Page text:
AAA may drop you if you use service too much

AAA may drop you if you use service too much

CHARLOTTE, N.C. — AAA has been helping stranded drivers for years.

But multiple former members tell Action 9's Jason Stoogenke the company dropped them for using the service too often.

[ALSO READ: AAA: Drowsy driving crashes 8 times higher than federal estimates]

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Mike Robinson said he joined AAA because it had a great reputation.

"They'd been really good for the 20 years that I had them," Robinson said.

He told Stoogenke he needed to be towed nine times over the last few years.  Then, AAA dropped him as a member.

"The woman on the phone was, 'Let me get a supervisor,' or something.  He gets on there, 'Well, I'm sorry, but we've had to cancel you for too much use,'" Robinson said.

"I got all mad and said, 'This can't be right,'" he said. "Everybody I told it to, 'Ah, that can't be real.'  Oh, well, it is.  Unfortunately."

Beverly Poston became a AAA member in 1996.

"It was just the comfort of knowing that, if I got stuck on the road, somebody was going to come pick me up and take me home," she said.

She said she used AAA a lot over the years for all sorts of roadside assistance.

She didn't give Action 9 an exact number.  AAA sent her a letter, dropping her as a member for using its service "disproportionately."

"I was mad, hurt, confused," she said.

She said she never got a warning about excessive use.

"They always took my premiums," Poston said. "They always renewed me."

AAA wouldn't discuss these complaints on camera, but sent Action 9 detailed responses to Stoogenke's questions.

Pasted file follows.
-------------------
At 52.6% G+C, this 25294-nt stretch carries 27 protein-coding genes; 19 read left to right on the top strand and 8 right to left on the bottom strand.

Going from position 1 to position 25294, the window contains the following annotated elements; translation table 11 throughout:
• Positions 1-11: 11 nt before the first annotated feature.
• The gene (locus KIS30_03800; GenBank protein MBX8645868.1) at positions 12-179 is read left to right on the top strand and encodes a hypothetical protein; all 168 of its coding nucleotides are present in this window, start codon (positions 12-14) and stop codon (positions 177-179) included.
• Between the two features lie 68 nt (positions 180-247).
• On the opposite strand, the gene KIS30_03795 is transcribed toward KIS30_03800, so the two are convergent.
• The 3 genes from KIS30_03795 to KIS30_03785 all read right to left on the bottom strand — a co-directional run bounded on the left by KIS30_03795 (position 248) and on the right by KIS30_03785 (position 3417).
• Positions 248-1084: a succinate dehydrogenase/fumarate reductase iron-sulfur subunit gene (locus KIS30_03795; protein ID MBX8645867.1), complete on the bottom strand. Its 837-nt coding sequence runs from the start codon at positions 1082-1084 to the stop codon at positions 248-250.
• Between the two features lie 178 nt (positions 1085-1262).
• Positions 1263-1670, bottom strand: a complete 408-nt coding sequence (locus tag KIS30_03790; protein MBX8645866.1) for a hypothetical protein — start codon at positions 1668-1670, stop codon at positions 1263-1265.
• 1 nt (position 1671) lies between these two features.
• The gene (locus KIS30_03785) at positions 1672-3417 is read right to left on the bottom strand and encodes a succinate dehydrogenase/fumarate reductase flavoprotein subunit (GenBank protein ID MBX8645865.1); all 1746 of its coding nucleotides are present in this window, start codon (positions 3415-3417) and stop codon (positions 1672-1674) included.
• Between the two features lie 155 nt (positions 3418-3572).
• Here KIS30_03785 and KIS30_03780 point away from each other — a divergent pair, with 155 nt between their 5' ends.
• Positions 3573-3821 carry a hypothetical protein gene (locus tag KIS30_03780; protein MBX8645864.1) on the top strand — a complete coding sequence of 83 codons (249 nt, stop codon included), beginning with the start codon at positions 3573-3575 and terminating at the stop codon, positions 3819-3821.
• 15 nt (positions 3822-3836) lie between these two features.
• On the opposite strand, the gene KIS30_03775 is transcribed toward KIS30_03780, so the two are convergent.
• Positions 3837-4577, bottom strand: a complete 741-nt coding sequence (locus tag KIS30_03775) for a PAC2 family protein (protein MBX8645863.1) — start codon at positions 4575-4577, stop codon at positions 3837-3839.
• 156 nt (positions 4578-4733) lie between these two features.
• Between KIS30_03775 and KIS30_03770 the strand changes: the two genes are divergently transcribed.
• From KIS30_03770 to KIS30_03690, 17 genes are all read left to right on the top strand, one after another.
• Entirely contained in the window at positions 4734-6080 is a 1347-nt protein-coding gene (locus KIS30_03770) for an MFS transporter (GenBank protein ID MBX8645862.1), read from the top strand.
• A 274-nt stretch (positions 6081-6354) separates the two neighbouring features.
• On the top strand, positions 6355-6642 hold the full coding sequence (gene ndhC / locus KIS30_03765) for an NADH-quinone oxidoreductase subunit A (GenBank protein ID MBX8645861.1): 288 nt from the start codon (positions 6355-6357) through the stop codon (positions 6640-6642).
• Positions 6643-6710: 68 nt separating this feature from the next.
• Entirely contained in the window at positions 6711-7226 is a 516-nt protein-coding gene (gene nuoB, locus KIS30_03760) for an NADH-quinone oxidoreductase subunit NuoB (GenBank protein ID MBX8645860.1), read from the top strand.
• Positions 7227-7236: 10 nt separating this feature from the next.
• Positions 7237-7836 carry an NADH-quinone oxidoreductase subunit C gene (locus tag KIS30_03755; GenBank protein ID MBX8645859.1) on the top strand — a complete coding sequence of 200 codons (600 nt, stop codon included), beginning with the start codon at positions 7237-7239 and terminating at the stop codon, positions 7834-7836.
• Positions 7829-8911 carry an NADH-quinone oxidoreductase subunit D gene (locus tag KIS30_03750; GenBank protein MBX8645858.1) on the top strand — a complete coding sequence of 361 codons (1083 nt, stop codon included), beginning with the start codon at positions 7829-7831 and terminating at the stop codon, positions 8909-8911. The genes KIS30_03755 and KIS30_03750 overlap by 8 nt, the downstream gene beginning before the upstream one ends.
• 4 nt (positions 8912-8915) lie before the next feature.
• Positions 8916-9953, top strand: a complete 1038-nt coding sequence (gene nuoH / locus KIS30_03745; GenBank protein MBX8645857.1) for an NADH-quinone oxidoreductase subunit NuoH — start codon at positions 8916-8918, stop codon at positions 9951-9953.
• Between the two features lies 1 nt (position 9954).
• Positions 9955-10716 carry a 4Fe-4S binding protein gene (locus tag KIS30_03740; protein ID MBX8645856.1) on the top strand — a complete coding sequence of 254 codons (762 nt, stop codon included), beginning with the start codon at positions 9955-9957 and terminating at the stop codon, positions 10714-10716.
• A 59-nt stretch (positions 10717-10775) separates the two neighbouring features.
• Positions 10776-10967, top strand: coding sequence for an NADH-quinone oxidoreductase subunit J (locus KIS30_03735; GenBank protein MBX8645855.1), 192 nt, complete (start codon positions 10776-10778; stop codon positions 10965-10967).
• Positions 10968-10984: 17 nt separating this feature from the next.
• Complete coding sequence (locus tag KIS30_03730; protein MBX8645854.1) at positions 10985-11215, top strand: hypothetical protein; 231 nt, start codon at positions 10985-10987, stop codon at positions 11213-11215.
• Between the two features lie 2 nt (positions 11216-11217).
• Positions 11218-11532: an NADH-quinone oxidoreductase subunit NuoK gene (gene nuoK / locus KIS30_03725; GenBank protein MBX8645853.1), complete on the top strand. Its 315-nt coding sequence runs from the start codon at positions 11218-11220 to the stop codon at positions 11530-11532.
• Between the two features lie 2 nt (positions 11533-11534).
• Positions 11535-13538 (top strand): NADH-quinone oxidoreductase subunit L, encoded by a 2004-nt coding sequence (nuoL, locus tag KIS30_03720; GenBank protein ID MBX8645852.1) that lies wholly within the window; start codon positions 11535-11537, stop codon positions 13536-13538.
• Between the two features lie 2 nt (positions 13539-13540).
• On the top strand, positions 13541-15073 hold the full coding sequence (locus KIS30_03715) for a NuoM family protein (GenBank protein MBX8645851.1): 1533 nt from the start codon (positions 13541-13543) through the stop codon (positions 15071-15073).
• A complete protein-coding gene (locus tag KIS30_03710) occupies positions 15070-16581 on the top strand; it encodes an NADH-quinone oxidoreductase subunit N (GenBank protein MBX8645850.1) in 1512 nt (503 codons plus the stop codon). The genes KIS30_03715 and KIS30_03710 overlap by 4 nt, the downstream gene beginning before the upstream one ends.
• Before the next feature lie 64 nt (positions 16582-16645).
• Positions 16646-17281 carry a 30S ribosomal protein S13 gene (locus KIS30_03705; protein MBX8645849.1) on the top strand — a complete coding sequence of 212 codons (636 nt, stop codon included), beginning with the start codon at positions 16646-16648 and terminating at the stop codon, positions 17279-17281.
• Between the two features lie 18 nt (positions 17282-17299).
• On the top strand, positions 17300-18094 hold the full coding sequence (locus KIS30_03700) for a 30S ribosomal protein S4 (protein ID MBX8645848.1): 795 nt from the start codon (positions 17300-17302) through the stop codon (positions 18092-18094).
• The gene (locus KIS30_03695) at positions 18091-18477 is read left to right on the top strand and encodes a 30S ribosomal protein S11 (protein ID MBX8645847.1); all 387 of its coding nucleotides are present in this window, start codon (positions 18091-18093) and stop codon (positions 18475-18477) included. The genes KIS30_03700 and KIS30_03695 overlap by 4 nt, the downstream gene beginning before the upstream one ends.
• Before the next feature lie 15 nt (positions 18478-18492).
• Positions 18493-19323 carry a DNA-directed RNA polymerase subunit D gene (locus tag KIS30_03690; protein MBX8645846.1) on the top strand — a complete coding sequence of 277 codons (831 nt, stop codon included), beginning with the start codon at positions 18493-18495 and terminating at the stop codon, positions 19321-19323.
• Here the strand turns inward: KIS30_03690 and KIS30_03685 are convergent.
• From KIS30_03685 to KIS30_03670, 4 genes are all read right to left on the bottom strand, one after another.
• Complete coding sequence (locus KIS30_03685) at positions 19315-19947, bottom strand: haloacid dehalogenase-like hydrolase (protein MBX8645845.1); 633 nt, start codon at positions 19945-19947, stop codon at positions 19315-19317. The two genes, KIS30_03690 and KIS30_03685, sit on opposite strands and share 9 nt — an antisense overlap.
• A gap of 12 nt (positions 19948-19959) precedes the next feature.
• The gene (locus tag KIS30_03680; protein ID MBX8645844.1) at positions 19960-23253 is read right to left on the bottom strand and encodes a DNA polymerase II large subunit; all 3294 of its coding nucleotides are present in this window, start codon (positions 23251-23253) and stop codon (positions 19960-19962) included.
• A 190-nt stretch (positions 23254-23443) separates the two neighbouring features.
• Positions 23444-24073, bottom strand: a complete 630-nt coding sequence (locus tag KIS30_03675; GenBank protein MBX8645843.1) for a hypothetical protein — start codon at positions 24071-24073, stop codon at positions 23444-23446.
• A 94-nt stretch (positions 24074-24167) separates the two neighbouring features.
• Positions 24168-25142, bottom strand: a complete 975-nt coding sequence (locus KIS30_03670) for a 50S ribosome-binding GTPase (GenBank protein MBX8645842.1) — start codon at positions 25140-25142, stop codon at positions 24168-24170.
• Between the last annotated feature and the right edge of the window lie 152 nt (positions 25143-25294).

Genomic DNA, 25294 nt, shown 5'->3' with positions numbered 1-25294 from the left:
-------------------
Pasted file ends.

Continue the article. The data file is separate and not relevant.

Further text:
It allows members four calls for service per year. It's right there in its terms and conditions.

AAA said it periodically reviews how much members use roadside assistance.  If they use it more than the four times allowed, AAA may cancel their membership.

AAA said, "Disproportionate use has been occurring at AAA for years and just recently got worse over the last 4 to 5 years. We now have better analytics for tracking a members' usage."

AAA has more than 2 million members in the Carolinas.  It said it drops fewer than 1% of them each year.

The organization told Stoogenke, "AAA Carolinas has always been committed to delivering the highest quality emergency roadside service (ERS) experience at a fair price to our 2.2 million members. As part of this commitment, we regularly review all memberships to ensure that ERS usage falls within the established standards.  Our review of these memberships determined that their road service usage was significantly disproportionate during recent years to that of other members.  This disproportionate usage threatens to hinder our ability to deliver quality service at reasonable rates to all other members in their time of need."

If AAA drops you, it actually gives you money back.  Robinson, Poston and the other people Stoogenke spoke with got refunds.

If you sign up for AAA -- or any roadside assistance -- you don't have a right to use the service.  It's a contractual relationship like any other.  You can drop them and they can drop you, so read the terms and conditions carefully.